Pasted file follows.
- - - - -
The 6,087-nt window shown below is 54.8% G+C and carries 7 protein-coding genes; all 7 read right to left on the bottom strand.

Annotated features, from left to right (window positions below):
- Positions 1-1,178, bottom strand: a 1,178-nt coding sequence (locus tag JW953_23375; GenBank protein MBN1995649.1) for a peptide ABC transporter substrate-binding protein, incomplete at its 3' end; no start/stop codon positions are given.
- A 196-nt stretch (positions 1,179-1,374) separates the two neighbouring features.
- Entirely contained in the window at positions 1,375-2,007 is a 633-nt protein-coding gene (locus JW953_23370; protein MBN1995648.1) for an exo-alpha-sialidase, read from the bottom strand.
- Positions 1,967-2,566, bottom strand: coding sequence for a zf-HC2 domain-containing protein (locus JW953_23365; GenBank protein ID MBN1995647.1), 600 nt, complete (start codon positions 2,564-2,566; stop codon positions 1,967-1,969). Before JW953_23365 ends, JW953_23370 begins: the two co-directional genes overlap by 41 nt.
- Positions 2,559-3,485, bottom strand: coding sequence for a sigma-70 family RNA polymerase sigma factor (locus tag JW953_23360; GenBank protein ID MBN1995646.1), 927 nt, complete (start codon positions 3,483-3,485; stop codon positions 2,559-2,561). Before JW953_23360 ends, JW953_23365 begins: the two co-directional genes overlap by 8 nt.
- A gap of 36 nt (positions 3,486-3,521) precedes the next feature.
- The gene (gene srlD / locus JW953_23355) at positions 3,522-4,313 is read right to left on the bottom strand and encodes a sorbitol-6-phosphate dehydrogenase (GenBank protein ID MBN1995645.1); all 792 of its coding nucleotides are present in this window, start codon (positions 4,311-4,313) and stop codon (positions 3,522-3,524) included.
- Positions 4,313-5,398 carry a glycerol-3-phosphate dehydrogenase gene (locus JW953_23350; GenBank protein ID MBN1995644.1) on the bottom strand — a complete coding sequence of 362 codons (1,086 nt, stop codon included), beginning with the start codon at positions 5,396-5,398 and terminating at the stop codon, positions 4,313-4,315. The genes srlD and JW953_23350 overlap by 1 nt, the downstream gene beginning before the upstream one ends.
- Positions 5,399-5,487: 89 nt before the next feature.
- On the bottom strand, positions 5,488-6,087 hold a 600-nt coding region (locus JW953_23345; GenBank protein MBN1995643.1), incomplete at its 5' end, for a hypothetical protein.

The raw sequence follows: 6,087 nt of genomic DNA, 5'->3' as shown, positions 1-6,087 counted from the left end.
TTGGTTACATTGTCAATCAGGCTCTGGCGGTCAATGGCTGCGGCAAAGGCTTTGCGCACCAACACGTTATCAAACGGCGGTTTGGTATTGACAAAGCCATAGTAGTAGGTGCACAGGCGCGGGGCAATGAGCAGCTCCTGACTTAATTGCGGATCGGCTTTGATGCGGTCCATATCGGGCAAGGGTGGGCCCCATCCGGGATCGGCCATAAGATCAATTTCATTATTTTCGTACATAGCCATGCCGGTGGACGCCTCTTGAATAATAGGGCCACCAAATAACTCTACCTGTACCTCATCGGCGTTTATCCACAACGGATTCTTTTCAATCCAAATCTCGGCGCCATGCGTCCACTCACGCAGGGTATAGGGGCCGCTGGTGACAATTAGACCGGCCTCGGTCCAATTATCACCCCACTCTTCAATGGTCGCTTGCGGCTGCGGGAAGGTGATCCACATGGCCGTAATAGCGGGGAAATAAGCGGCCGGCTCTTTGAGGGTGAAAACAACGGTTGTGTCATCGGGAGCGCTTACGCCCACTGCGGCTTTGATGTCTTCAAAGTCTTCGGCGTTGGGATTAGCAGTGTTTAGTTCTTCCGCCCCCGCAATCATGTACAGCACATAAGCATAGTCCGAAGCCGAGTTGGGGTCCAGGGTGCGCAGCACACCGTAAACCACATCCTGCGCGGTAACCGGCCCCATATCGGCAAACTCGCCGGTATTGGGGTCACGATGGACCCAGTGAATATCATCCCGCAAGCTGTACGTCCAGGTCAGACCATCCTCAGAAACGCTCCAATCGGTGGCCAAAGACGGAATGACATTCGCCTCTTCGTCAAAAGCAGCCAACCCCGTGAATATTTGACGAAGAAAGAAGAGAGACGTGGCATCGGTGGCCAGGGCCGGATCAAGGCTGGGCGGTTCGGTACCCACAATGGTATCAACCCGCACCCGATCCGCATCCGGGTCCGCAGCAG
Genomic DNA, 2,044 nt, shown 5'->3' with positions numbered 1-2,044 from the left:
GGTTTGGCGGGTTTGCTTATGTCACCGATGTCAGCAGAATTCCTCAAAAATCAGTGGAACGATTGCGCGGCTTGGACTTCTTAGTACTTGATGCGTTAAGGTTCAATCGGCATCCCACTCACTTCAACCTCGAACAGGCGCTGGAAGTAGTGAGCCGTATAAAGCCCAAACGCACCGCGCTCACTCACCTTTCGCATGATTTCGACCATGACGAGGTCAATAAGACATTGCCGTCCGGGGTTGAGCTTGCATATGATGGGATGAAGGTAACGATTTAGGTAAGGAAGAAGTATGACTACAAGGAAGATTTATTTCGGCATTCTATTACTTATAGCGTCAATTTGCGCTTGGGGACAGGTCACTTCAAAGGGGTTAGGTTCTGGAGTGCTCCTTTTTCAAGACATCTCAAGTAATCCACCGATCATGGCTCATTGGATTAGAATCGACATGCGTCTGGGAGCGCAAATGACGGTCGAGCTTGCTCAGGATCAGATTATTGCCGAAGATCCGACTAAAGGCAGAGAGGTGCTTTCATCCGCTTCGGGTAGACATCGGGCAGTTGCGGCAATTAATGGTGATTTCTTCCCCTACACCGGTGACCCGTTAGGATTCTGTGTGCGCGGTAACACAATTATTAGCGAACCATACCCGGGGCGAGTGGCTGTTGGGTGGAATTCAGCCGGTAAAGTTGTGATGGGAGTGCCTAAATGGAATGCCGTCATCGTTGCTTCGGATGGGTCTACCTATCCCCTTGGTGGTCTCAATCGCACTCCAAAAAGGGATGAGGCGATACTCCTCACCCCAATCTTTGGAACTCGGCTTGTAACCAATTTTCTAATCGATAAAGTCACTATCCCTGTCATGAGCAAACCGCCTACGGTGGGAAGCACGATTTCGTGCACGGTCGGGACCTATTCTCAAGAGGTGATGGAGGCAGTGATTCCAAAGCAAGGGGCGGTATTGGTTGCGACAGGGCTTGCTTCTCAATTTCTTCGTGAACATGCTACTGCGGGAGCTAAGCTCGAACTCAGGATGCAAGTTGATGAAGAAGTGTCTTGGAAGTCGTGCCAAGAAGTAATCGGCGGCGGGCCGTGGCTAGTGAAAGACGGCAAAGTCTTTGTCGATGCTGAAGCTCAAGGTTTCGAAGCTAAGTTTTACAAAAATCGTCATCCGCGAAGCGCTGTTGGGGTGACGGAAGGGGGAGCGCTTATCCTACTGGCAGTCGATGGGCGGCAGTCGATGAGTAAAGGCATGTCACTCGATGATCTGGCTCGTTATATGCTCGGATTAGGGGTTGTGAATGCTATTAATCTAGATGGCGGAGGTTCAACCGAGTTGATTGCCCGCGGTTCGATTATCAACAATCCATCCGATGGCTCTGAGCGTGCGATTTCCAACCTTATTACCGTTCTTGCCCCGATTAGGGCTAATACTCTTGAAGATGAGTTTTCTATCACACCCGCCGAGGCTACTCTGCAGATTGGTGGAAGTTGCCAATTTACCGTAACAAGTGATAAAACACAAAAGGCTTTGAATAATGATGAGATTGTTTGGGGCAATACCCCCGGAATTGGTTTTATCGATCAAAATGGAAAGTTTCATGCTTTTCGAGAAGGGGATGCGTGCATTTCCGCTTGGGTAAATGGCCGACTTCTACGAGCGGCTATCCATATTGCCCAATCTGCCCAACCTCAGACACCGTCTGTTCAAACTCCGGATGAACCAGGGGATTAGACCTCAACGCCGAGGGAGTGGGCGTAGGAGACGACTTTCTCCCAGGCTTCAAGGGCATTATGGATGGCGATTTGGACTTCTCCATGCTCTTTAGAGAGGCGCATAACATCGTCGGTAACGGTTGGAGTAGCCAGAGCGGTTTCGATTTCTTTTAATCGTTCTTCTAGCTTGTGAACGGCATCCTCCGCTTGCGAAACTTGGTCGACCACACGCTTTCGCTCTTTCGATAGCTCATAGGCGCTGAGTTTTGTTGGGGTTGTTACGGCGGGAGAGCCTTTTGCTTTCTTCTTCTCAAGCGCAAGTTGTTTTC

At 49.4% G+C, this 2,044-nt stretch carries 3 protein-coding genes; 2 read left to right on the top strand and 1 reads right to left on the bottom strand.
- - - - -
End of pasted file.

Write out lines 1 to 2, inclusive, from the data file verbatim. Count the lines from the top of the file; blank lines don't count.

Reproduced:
The 6,087-nt window shown below is 54.8% G+C and carries 7 protein-coding genes; all 7 read right to left on the bottom strand.

Annotated features, from left to right (window positions below):